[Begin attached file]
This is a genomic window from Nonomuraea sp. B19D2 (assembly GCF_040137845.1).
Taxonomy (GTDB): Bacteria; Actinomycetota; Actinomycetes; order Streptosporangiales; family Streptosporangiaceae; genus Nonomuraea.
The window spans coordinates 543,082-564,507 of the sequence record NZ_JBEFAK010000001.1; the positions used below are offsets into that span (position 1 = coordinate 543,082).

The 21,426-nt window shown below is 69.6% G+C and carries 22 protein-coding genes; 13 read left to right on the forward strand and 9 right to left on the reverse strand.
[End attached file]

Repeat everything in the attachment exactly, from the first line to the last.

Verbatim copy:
This is a genomic window from Nonomuraea sp. B19D2 (assembly GCF_040137845.1).
Taxonomy (GTDB): Bacteria; Actinomycetota; Actinomycetes; order Streptosporangiales; family Streptosporangiaceae; genus Nonomuraea.
The window spans coordinates 543,082-564,507 of the sequence record NZ_JBEFAK010000001.1; the positions used below are offsets into that span (position 1 = coordinate 543,082).

The 21,426-nt window shown below is 69.6% G+C and carries 22 protein-coding genes; 13 read left to right on the forward strand and 9 right to left on the reverse strand.